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Showing posts from May, 2010

Children's Author Breakfast 2010 at BookExpo America

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This morning I cleaned up dog poop in the yard, but 24 hours ago it was all glam and glitz at BEA's annual children's author breakfast. I was immensely nervous in the green room beforehand, so I clutched Richard Peck's hand for comfort.  It worked:


Cory Doctorow (For The Win), Richard Peck (Three Quarters Dead), and I had a chance to chat while waiting for Sarah, Duchess of York, to arrive:


The Duchess has been in the headlines this week (google it) and was hounded by paparazzi. It was wild seeing them snapping photos and feeling the glare of the flash every time I stood near:


As the event drew nearer, she gathered poise and charm. Notice how intently Donna Spurlock of Charlesbridge (who spoiled me thoroughly throughout the day — thank you!) watched the Duchess pick up my book:






The Duchess was warm and gracious as the Master of Ceremonies, pouring us cups of water, pronouncing my name correctly, and pitching our books with savoir faire. She even asked for copies of our speec…

My BookExpo America Interview about BAMBOO PEOPLE

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Perkins Shines Light on Burmese Conflict in Bamboo People

In this podcast episode, Mitali tells us about her new book, Bamboo People. Bamboo People is a coming-of-age novel that takes place against the political and military backdrop of modern-day Burma. Narrated by two teenagers on opposing sides of the conflict between the Burmese government and the Karenni, one of the many ethnic minorities in Burma, Bamboo People explores the nature of violence, power, and prejudice. Perkins will speak at the BEA 2010 Children’s Author Breakfast, Wednesday, May 26 at 8:00 AM. She will be joined by Cory Doctorow, author of For the Win; and Richard Peck, author of Three Quarters Dead. Sarah Ferguson, the Duchess of York, and author of Helping Hand Books: Emily’s First Day at School will be the Master of Ceremonies.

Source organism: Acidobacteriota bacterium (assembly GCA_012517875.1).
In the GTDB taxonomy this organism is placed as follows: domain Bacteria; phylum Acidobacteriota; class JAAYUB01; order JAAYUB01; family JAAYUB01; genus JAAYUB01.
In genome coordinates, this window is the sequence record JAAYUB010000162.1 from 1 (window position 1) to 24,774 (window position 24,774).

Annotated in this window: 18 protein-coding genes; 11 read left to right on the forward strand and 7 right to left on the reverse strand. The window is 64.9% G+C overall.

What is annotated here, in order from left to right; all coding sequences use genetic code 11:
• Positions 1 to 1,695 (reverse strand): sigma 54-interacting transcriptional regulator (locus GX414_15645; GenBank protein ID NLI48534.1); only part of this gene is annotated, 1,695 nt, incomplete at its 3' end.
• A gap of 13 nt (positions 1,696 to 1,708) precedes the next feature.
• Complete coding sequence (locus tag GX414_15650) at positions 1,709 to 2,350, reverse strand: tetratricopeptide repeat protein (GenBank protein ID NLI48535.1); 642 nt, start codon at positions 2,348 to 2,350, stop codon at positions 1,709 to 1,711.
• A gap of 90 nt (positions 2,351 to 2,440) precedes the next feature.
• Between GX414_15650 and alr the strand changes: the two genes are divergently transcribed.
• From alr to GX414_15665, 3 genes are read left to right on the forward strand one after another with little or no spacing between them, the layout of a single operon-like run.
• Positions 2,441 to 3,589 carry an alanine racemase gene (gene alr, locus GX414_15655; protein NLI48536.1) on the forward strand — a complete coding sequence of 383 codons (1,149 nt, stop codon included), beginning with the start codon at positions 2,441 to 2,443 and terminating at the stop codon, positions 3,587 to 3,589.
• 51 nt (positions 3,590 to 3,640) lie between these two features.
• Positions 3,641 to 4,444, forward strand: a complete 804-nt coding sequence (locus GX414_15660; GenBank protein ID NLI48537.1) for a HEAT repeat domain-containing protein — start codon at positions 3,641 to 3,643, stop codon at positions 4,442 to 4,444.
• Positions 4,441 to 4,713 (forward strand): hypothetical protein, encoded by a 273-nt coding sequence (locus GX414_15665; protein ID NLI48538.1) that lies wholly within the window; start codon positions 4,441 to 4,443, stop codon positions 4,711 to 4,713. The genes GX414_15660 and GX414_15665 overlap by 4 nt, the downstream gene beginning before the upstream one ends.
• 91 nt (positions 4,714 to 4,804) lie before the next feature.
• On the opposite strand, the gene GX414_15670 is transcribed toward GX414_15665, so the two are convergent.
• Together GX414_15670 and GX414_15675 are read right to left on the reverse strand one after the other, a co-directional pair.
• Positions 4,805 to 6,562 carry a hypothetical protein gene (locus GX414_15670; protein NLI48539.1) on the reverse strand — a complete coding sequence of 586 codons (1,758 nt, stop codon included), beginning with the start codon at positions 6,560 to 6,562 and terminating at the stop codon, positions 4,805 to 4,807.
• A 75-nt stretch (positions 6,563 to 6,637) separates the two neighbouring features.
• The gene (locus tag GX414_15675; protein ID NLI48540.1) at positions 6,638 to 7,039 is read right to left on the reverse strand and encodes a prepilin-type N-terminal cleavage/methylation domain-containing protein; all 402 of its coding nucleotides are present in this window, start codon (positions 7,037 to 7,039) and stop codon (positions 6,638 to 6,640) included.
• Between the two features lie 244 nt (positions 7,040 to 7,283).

BAMBOO PEOPLE in Shelf Awareness

Popping in to share this lovely review of Bamboo People featured in Shelf Awareness this week. Here's a clip:
"The author paints war in all of its gradations of gray, including the people who influence those decisions, both powerful and seemingly powerless. Readers will leave this moving story—half from Chiko's first-person narrative, and half narrated by Tu Reh—with the understanding that everyone has a choice, no matter how dire the circumstances."Thanks, Jennifer M. Brown!

See You In Real Life, Maybe?

Spring is a great time for bookies and bears to emerge from our caves and meet face to face. Will I see you at these events?
I'm heading to the Charlesbridge open house today from 4-6 p.m., 85 Main Street, Watertown, MA. Everybody's welcome, so stop by. Here's a map.I'm teaching a social media intensive and moderating a panel of agents at the annual conference of New England's Society of Children's Book Writers and Illustrators in Fitchburg, MA this weekend. Please say Jambo and introduce yourself if we haven't met in real life.I'll be at BookExpo America in New York. After my scary but suh-weet speaking gig in the morning on Wednesday May 26th, I'll be relaxed and happy, so find me and hug me, please. Here's my schedule.I love meeting virtual friends face-to-face, so I'm looking forward to many encounters at these events. Drop a note in the comments so I'll know to keep an eye out for you. I'll be back on the Fire Escape more prolifi…

Amazon as Publisher (Part Two)? An Insider's View From YA Author Andrew Fukuda (CROSSING)

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Last week we spoke with Zetta Elliott (A Wish After Midnight) about her experience working with AmazonEncore, a new venture from Amazon with this motto: "Unearthing Exceptional Books and Emerging Authors for More Readers to Enjoy."

Zetta self-published her book before AmazonEncore released it, but that isn't always how the program works. Today we welcome YA author Andrew Fukuda, author of Crossing, an original novel published first by AmazonEncore. Here's his bio:
Born in Manhattan and raised in Hong Kong, Andrew Fukuda is half-Chinese, half-Japanese. He received a bachelor's degree in history from Cornell University and went on to work in Manhattan's Chinatown with immigrant teenagers for a number of years, an experience that led to the genesis of Crossing. He currently resides on Long Island, New York, with his wife and two sons.Crossing is the story of Xing Xu, a Chinese teenager growing up in a small town in upstate New York. ALA Booklist gave the book a s…